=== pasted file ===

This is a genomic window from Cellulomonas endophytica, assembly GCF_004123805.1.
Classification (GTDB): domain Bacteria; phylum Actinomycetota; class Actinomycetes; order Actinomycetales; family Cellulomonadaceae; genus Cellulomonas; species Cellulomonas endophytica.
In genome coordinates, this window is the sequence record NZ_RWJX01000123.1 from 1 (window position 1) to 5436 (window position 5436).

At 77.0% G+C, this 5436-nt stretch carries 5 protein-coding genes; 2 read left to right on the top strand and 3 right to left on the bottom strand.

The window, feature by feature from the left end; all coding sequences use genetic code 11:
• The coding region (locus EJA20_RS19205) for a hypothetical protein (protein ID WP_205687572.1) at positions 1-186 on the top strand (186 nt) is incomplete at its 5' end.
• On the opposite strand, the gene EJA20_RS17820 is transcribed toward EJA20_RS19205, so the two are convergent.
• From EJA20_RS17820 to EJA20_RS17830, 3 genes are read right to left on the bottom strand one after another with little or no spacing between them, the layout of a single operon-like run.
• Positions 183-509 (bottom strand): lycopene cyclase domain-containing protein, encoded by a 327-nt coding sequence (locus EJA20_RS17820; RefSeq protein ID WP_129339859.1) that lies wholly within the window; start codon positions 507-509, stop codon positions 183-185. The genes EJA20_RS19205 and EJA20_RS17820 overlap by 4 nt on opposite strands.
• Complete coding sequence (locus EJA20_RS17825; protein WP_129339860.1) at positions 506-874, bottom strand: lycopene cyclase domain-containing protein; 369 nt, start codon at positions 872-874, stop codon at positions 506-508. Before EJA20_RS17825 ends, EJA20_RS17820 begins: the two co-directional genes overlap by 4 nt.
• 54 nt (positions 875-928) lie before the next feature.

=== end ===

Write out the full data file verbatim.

This is a genomic window from Cellulomonas endophytica, assembly GCF_004123805.1.
Classification (GTDB): domain Bacteria; phylum Actinomycetota; class Actinomycetes; order Actinomycetales; family Cellulomonadaceae; genus Cellulomonas; species Cellulomonas endophytica.
In genome coordinates, this window is the sequence record NZ_RWJX01000123.1 from 1 (window position 1) to 5436 (window position 5436).

At 77.0% G+C, this 5436-nt stretch carries 5 protein-coding genes; 2 read left to right on the top strand and 3 right to left on the bottom strand.

The window, feature by feature from the left end; all coding sequences use genetic code 11:
• The coding region (locus EJA20_RS19205) for a hypothetical protein (protein ID WP_205687572.1) at positions 1-186 on the top strand (186 nt) is incomplete at its 5' end.
• On the opposite strand, the gene EJA20_RS17820 is transcribed toward EJA20_RS19205, so the two are convergent.
• From EJA20_RS17820 to EJA20_RS17830, 3 genes are read right to left on the bottom strand one after another with little or no spacing between them, the layout of a single operon-like run.
• Positions 183-509 (bottom strand): lycopene cyclase domain-containing protein, encoded by a 327-nt coding sequence (locus EJA20_RS17820; RefSeq protein ID WP_129339859.1) that lies wholly within the window; start codon positions 507-509, stop codon positions 183-185. The genes EJA20_RS19205 and EJA20_RS17820 overlap by 4 nt on opposite strands.
• Complete coding sequence (locus EJA20_RS17825; protein WP_129339860.1) at positions 506-874, bottom strand: lycopene cyclase domain-containing protein; 369 nt, start codon at positions 872-874, stop codon at positions 506-508. Before EJA20_RS17825 ends, EJA20_RS17820 begins: the two co-directional genes overlap by 4 nt.
• 54 nt (positions 875-928) lie before the next feature.